INSIDE SCOOP

Inside Slant

The Sports Xchange

July 24, 2018 at 1:10 am.

Jaguars believe they are Super-Bowl ready

The Jacksonville Jaguars can’t wait to play their first regular-season game against the New York Giants on Aug. 9. Because then the Jaguars can hopefully put to rest the memories of the last time they played in a game. That would be the AFC Championship Game against the New England Patriots on Jan. 21. The Jaguars have good memories of the first three quarters of that contest when they held a 20-10 lead. The last 15 minutes? Not so good. That’s when Tom Brady led the Patriots to a pair of fourth-quarter touchdowns and denied the Jaguars their first-ever appearance in a Super Bowl.

When rookies and first-year players reported to camp on July 18 and the veterans were scheduled to follow one week later, it brought about plenty of discussion about the painful memories of six months ago. So close, yet …

“That will always be in the back of our mind; we missed that opportunity to go play for a Super Bowl,” quarterback Blake Bortles said during the offseason. “It just gives us more motivation to get there and win it.”

A year ago at this time, there was little discussion of Super Bowl aspirations. The Jaguars were coming off a 3-13 season the year before, the sixth consecutive season that the team had won five or fewer games. But there was more positive talk in training camp that had been there in previous years. The Jaguars had struck it rich in free-agent acquisitions with the likes of defensive end Calais Campbell, cornerback A.J. Bouye and strong safety Barry Church. Bolstered by the play of cornerback Jalen Ramsey and defensive end Yannick Ngakoue during their rookie seasons in 2016, and with promising new rookies running back Leonard Fournette and tackle Cam Robinson showing plenty of promise, optimism was peaking for the Jaguars a year ago.

If optimism was high a year ago, it’s off the charts for 2018. And why not? Jacksonville returns all the key components that were instrumental in the team playing in its first AFC title game since the 1999 season. Two losses on defense – middle linebacker Paul Posluszny (retired) and nickel back Aaron Colvin (signed with Houston) need to be replaced, but 10 other starters return healthy and eager to seek a return to the AFC Championship Game. Offensively, two starters have departed – tight end Marcedes Lewis and guard Patrick Omameh, neither of whom the Jaguars elected to re-sign to extended contracts. Instead they upgraded both positions by signing free agents Andrew Norwell, an All-Pro guard with Carolina and a pass-catching tight end in Austin Seferian-Jenkins, both of whom bring instant improvement to the offense.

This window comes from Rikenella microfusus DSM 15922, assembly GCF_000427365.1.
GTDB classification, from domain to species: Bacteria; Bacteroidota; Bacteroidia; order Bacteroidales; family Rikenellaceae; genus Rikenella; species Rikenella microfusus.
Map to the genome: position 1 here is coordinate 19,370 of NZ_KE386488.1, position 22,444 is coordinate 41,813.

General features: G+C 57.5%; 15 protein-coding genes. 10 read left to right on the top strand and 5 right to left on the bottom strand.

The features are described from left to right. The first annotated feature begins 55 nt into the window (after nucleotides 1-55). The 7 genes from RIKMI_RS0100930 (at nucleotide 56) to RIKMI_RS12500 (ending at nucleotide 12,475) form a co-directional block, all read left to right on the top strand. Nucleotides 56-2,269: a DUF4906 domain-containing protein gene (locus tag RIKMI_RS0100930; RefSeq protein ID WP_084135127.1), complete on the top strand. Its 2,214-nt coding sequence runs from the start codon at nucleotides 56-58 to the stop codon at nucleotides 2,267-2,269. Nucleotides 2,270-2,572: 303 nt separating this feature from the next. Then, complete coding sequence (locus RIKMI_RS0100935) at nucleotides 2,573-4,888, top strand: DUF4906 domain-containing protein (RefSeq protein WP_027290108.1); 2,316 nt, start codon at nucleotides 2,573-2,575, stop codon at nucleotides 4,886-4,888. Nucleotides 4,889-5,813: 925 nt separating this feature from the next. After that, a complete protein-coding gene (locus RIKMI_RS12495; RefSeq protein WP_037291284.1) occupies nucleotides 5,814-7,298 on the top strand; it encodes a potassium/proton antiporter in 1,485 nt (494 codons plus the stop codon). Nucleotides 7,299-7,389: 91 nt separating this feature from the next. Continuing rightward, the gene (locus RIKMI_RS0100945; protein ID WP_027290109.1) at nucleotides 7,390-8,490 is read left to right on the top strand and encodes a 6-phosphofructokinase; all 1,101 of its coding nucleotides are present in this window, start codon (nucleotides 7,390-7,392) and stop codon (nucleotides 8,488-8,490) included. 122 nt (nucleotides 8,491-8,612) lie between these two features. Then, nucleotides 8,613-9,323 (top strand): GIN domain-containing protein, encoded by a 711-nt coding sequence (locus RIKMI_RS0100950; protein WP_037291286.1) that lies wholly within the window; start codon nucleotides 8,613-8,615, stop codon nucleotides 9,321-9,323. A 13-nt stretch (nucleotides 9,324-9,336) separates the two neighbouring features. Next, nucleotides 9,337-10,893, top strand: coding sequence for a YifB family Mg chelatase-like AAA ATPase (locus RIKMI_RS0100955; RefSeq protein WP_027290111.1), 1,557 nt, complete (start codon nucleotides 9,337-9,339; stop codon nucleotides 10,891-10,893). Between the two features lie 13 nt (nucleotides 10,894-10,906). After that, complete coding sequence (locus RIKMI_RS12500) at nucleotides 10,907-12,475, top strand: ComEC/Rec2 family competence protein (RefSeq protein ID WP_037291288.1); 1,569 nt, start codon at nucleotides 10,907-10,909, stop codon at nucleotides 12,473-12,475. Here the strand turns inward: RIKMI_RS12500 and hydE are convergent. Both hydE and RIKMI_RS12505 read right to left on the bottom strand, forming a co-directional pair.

“Adding Andrew up front will allow us to be more efficient in the running game, which will only open up more stuff in play action down the field,” Bortles said. “With Dede (Westbrook) and Keelan (Cole) being in it for a year and having an understanding of the things we want to get done and the intricacies of each route, I think everything only grows from (last year).”

And that includes Bortles. The fifth-year veteran was signed to a three-year, $54 million contract during the offseason, putting to rest speculation as to whether or not the Jaguars will move forward with him or another quarterback. He had wrist surgery shortly after the season ended to correct an injury that he rarely talked about, and did not throw the ball for six weeks, a practice he said falls in line with his normal end-of-the-season routine. Bortles also spent time in California working with mentors Tom House and Adam Dedeaux that he’s known throughout his career and who he doles out praise for helping him with his development as a NFL quarterback.

“I went out there and fine-tuned some things – different from last offseason which was a mechanical overhaul of trying to tighten things up and fix all of that,” Bortles said. “For the most part, it was ‘Let’s figure out some tweaks and things,’ and see if we could mess with different footwork for timing. It was more about getting back into the rhythm of throwing the ball.”

The Jaguars also added to his cast of receivers to throw to this fall, acquiring veteran Donte Moncrief and using a second-round draft selection on talented receiver DJ Chark. Bortles is focused on one thing on the eve of starting his fifth NFL season.

“Constantly growing in the right direction. We have everybody coaching-wise back, we have a good foundation of players that are coming back and everybody has been in the system so we have a good base of knowledge,” he said.

Bortles is coming off one of his best overall seasons. He passed for 3,687 yards and had 21 touchdowns against a career-low 13 interceptions. He was particularly effective when reaching the red zone. That’s where he finished with 18 touchdowns, no interceptions and a passer rating of 106.1, sixth best in the NFL.

If Bortles can post similar passing numbers again this year and the running game, which ranked No. 1 in the league last year, turns in a similar performance, Jacksonville will be a Super Bowl contender. There’s no reason to think that the defense won’t again play at a high clip. It’s a unit that finished second in the NFL in sacks, interceptions and takeaways and in all three categories the Jaguars trailed the league leader by just one. Jacksonville did lead the NFL in points scored off turnovers and red-zone touchdowns allowed.

Winning the AFC South a year ago means the schedule will be tougher in 2018, including facing both of last year’s Super Bowl participants, the Eagles and Patriots. Both will be Jaguars home games though the Philadelphia contest will be played in London. After opening at the Giants, the Jaguars will host New England the second week of the season, likely to give an early indication of the team to beat in the AFC this season.

 

ARTICLE OF THE WEEK

SCARBROUGH'S TAKE

College Fans, Beware The Man in the Bottle.